“I-I might consider it later,” she told her. So that was her angle. Still, it was vindicating to see how little impact Sunset’s shaming video had really made. “I might consider it later,” she told her. “But as for now, I might have a suggestion for you. I’ve talked to Pinkie Pie and Applejack from the cooking club, and they’ve both agreed to the idea of hosting a bake sale to raise money for clubs that might need it. And it sounds to me that helping this club will end up freeing up money for us all.”

“They’d do that for us?”

“Yup, and that’s not all; the music club’s getting in on the action as well; they’ll be playing some tunes during the sale. It’ll be a ‘come for the food, stay for the music’ situation.”

“Twilight, you are a genius! Let’s see, the average successful bake sale racks in somewhere around $400, and with the music, that might get bumped to to $600; then we could pay the techies to install the solar panels, then use the rest for professional pluming…” She was muttering fast, no doubt doing precise calculations in her head. “…and we’d have money to spare for for some quality trash cans! When can we get this show on he road?”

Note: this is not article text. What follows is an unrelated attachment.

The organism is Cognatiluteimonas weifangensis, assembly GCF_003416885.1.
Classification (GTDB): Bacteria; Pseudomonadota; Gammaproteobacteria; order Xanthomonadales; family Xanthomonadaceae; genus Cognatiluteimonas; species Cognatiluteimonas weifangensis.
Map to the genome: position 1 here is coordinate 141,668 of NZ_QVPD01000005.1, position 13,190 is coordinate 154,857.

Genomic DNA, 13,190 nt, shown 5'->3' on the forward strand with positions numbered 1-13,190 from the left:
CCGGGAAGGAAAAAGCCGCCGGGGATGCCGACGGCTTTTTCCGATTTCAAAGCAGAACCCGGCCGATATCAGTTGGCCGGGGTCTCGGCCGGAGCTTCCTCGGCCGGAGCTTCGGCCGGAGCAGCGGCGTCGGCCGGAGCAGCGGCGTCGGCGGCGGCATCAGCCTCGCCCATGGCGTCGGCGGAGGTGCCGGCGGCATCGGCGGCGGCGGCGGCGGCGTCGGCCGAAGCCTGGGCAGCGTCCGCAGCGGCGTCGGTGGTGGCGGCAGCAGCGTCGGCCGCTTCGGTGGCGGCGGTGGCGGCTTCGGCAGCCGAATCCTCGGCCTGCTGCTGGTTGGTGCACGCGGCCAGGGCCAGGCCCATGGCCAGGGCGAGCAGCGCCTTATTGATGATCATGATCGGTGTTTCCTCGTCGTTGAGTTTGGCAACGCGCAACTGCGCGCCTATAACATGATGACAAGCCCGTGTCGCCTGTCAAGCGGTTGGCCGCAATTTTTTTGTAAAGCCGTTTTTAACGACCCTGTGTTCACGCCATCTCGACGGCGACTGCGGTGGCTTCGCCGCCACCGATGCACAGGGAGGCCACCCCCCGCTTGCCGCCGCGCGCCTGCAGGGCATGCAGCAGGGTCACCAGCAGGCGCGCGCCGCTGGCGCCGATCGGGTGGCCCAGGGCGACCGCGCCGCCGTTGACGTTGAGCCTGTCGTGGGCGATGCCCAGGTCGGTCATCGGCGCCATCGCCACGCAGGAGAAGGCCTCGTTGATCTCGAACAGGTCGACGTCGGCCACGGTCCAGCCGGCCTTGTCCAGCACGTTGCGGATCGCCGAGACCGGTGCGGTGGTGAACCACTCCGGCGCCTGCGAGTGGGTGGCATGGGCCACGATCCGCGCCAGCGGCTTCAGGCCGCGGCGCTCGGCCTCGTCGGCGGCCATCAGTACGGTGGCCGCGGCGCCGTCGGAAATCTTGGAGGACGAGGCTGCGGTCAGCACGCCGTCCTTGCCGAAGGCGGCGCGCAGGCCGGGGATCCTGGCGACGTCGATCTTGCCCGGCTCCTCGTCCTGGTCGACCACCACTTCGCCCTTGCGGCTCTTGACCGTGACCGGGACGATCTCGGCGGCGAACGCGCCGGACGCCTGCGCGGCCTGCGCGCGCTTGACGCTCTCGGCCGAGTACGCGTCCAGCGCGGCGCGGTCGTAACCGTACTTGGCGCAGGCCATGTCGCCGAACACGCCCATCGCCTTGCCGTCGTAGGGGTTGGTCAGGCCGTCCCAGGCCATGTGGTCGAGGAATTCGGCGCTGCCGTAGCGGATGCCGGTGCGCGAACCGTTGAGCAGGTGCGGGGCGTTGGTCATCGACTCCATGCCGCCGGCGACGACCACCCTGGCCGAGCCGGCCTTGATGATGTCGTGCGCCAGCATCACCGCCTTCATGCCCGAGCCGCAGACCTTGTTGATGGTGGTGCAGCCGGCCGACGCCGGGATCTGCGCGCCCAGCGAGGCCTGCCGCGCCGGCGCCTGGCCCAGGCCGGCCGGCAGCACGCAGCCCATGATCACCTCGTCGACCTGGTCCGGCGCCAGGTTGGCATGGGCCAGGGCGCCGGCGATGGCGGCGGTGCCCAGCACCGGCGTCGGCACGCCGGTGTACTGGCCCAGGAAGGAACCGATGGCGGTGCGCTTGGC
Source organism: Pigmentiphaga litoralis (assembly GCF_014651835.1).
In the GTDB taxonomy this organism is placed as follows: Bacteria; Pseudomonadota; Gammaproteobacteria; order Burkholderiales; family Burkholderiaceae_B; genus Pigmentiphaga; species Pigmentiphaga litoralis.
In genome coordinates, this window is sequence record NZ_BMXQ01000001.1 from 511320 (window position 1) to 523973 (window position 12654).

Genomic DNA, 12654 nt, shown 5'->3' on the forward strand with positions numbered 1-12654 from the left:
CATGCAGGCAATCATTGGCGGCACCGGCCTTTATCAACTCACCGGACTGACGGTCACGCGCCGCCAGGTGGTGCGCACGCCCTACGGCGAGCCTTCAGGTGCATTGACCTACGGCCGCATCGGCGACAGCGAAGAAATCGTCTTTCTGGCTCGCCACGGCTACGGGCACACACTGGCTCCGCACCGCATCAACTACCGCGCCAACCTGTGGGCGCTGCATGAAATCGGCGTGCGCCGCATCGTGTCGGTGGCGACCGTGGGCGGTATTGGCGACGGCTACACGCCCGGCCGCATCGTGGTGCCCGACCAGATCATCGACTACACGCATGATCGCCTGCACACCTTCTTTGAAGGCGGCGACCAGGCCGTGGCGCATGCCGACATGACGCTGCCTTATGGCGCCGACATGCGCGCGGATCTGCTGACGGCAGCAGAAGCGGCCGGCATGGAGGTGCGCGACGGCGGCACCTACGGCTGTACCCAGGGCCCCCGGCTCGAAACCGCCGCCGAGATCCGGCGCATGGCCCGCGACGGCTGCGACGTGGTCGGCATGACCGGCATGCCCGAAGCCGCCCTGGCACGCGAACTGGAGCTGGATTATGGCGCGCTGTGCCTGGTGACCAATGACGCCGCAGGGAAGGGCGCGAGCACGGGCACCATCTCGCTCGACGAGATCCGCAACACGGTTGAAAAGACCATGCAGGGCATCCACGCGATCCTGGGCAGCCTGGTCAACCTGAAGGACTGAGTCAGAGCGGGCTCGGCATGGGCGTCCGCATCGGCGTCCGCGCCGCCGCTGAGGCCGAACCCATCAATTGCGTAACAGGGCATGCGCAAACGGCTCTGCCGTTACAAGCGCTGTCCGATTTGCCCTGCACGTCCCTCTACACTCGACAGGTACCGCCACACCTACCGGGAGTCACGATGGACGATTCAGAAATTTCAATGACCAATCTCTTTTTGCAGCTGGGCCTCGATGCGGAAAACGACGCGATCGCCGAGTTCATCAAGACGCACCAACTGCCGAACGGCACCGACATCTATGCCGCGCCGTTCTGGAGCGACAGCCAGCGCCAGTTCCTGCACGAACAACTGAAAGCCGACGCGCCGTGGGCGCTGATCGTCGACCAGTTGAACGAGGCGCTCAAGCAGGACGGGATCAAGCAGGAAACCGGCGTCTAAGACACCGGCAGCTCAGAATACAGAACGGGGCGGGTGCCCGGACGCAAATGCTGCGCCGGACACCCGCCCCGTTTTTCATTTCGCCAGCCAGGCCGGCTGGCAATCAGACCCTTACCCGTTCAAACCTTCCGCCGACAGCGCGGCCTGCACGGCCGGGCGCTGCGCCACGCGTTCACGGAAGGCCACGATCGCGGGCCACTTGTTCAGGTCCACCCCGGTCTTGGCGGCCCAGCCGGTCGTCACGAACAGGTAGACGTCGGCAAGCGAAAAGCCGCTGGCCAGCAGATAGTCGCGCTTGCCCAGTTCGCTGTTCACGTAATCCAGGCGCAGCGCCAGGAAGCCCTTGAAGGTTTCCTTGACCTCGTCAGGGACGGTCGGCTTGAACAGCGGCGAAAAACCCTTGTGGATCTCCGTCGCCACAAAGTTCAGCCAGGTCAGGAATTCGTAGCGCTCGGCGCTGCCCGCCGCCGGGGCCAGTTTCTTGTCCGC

“As early as next week, I’d imagine.”

“Neato! Seriously, thanks for this… but now I kinda feel like a jerk.” Twilight’s heart sank, because she knew what was coming. “I get it, you wanna get our votes for the Fall Formal, but I’m sorry. You heard what Sunset Shimmer said: she’ll cut the schools budget like that, and then we’d have to start making bake sales just to keep the lights on.

“Yeah… that’s alright,” Twilight said. “And really, this isn’t just about the Fall Formal; I really do want to make the school better place.”

Sweet Leaves gave her an apologetic smile. “We need more people like you around. Again, I’m sorry. Between you and me, I’d really like to see you win that crown.”